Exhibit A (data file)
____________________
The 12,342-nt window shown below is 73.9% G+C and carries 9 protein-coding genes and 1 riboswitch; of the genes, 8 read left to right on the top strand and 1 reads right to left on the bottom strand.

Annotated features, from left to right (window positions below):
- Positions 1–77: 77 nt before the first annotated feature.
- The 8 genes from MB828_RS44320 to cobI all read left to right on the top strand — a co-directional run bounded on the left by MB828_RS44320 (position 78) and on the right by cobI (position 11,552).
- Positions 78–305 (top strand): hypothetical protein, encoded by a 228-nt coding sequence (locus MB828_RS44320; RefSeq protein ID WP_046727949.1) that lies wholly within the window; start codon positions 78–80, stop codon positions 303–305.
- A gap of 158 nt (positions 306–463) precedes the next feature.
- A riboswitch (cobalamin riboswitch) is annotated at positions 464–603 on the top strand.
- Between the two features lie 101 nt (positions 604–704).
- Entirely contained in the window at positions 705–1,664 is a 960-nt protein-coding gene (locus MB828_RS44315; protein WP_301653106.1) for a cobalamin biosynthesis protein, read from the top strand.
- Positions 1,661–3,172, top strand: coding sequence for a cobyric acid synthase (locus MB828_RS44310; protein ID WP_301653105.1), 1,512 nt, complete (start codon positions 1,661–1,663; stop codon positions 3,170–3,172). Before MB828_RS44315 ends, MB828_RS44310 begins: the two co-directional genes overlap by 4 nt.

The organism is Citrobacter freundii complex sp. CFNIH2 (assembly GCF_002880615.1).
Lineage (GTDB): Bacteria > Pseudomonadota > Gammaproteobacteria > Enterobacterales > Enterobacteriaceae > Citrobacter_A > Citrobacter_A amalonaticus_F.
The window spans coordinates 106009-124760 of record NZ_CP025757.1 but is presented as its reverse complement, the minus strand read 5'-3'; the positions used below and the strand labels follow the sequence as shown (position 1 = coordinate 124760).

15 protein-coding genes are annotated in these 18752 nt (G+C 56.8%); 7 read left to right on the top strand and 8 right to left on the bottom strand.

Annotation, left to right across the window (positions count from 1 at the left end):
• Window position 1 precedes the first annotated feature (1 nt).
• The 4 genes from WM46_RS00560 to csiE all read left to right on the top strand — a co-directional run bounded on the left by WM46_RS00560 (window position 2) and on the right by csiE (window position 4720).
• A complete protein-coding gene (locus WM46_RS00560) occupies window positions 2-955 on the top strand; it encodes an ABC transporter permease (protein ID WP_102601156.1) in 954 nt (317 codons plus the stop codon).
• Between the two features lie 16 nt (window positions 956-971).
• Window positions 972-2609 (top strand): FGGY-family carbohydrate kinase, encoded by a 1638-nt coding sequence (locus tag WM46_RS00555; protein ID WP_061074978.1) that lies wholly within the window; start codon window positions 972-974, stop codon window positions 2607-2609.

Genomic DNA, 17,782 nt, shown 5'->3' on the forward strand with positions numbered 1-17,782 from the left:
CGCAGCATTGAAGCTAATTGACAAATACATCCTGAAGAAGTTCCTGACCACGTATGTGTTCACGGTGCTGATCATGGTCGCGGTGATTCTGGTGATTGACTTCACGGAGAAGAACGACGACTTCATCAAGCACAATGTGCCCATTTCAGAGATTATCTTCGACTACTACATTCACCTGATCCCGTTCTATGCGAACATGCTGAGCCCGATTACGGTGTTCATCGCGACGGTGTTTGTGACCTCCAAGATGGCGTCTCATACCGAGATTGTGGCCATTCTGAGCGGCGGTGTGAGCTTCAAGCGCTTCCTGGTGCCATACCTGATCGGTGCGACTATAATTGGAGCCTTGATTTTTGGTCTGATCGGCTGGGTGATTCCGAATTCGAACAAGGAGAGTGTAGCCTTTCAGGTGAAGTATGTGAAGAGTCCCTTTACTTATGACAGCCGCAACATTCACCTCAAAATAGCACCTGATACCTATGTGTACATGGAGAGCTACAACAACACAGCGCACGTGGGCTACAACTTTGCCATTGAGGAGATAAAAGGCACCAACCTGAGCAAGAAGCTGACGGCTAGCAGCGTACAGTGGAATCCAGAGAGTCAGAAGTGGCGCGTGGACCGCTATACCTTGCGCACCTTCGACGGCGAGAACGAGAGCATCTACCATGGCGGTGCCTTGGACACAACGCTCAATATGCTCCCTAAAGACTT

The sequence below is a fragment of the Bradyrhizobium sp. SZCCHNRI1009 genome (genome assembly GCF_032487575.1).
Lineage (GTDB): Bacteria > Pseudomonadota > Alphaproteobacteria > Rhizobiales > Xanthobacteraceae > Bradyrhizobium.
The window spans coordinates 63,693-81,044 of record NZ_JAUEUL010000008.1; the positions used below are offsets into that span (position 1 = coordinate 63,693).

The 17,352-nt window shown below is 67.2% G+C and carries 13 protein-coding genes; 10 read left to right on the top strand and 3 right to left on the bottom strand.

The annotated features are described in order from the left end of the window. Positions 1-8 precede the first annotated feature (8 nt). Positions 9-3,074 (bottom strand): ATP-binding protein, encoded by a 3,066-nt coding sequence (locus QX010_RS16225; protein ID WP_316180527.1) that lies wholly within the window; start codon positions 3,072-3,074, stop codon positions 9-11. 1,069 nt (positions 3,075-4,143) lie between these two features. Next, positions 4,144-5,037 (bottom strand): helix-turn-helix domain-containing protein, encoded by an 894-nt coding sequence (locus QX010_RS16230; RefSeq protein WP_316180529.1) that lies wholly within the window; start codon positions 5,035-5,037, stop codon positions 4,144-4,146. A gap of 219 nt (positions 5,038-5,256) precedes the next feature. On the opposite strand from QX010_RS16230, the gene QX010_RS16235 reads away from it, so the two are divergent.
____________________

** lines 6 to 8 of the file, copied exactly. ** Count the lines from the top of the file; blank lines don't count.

- A gap of 158 nt (positions 306–463) precedes the next feature.
- A riboswitch (cobalamin riboswitch) is annotated at positions 464–603 on the top strand.
- Between the two features lie 101 nt (positions 604–704).